# What is mean by the term “constant rate” in Poisson distribution?

I have difficulty in understanding the assumptions of Poisson distribution, one assumption is the rate at which the events occur in the time interval is constant. What is the meaning of that phrase? I would highly appreciate if you give me an intuitive example (not a rigorous mathematical one).

Thanks

• You are confusing the "Poisson distribution" with the "Poisson process".They are not the same. The Poisson distribution has one parameter (which of course is constant). The Poisson process has a rate which can be constant or not. – Zahava Kor Jul 25 '18 at 14:13

The typical intuitive example is this: suppose we are interested in finding the probability distribution of the number of cars that will drive through a particular intersection during a period of one hour. One strategy would be to divide this one-hour period into many, very small periods: periods that are so small, that the probability that more than one car will cross the intersection during each period is negligible (i.e. zero). These $n$ very small periods can now be thought of as containing Bernoulli random variables $x$, with $p$ being the probability of observing a car, and $(1-p)$ the probability of not observing a car. The sum of these Bernoulli random variables would then give us the number of cars for an hour and, assuming they are i.i.d., this sum is Binomial distributed. But, how can we choose an appropriate $n$? With $n=\infty$, that Binomial distribution actually becomes the Poisson distribution.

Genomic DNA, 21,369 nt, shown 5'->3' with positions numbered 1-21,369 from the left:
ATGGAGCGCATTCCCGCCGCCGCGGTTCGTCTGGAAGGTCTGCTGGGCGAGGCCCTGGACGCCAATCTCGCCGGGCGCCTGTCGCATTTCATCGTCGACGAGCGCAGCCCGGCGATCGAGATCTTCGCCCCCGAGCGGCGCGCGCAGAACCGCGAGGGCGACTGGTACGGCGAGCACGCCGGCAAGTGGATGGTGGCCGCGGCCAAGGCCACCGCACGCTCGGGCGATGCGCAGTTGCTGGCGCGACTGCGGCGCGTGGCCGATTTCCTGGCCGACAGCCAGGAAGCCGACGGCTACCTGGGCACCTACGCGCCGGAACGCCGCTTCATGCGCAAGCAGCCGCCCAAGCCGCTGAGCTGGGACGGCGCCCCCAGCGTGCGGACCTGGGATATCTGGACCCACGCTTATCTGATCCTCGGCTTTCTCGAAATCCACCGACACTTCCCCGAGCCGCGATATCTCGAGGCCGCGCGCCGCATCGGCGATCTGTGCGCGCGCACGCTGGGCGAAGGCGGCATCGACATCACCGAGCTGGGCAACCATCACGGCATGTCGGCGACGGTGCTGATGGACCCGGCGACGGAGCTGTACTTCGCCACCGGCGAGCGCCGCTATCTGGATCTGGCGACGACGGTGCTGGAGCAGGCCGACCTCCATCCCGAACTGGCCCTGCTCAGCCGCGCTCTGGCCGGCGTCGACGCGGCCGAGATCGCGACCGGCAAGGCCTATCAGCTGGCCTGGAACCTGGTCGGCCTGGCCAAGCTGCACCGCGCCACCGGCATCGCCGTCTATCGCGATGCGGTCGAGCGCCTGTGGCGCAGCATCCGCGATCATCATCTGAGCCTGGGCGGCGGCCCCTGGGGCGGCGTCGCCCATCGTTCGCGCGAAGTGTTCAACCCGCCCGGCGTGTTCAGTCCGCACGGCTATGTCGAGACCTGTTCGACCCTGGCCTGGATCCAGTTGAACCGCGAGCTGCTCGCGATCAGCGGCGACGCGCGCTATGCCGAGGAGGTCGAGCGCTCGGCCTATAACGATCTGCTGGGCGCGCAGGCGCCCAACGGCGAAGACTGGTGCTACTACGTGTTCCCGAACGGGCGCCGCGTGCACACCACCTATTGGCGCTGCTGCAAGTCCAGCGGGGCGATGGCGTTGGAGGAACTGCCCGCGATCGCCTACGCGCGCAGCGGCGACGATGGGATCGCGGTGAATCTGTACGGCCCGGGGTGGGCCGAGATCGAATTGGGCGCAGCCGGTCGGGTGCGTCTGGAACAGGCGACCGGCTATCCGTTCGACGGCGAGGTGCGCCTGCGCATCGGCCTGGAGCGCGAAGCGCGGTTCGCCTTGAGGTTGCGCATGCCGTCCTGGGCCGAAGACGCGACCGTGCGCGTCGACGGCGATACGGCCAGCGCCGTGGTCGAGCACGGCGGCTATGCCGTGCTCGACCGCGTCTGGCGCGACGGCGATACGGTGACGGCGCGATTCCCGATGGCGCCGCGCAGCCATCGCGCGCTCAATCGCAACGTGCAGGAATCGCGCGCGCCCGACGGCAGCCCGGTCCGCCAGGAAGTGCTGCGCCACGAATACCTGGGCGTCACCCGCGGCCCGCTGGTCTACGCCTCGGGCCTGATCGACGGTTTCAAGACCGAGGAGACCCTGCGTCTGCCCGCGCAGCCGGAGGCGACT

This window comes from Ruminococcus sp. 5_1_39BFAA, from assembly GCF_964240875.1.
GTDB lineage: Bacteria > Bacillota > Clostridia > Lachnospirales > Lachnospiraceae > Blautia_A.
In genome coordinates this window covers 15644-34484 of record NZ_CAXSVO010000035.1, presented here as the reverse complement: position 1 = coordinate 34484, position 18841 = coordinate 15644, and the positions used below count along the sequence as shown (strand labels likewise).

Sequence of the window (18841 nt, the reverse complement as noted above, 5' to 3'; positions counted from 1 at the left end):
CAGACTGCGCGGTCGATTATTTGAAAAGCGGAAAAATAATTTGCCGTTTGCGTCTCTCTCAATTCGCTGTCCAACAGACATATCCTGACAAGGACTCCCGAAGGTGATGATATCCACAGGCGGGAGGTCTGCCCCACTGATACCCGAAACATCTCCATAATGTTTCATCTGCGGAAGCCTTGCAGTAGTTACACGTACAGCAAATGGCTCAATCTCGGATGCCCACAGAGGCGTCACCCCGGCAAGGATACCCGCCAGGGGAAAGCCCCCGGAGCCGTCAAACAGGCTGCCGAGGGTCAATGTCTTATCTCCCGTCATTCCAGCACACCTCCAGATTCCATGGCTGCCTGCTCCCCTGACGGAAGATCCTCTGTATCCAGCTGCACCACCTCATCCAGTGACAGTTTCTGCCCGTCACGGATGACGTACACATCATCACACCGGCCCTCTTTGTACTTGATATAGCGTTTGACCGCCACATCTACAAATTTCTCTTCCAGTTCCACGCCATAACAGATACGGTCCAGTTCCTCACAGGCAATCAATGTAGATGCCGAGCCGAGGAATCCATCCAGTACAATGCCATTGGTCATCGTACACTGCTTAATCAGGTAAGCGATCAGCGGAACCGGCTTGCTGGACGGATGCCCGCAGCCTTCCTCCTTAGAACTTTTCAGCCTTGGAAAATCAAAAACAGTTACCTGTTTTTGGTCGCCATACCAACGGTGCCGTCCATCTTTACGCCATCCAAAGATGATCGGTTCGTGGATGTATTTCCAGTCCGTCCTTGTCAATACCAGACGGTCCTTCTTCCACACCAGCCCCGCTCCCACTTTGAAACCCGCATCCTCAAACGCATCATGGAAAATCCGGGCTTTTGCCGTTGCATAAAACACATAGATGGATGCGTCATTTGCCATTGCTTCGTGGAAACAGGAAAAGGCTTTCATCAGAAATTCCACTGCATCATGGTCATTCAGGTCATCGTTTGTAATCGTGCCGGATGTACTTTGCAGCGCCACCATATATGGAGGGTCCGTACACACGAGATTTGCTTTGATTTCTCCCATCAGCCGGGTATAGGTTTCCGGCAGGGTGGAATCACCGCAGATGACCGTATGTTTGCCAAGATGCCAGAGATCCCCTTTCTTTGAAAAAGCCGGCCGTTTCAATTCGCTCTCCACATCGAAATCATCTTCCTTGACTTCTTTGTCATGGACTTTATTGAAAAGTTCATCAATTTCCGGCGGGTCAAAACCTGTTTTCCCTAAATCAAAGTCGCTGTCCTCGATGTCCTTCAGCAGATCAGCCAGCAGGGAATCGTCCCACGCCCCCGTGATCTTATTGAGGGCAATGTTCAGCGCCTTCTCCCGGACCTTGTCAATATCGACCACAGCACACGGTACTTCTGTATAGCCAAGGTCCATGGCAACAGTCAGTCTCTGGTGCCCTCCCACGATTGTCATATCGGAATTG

Finally, here is the intuition you are looking for. If the number of cars you observe each hour (the number of events in each time period $t$) is Poisson distributed, then the time that passes between each event of observing a car has an Exponential distribution. A process like this, where the counts are Poisson and the durations are Exponential, has a constant hazard rate.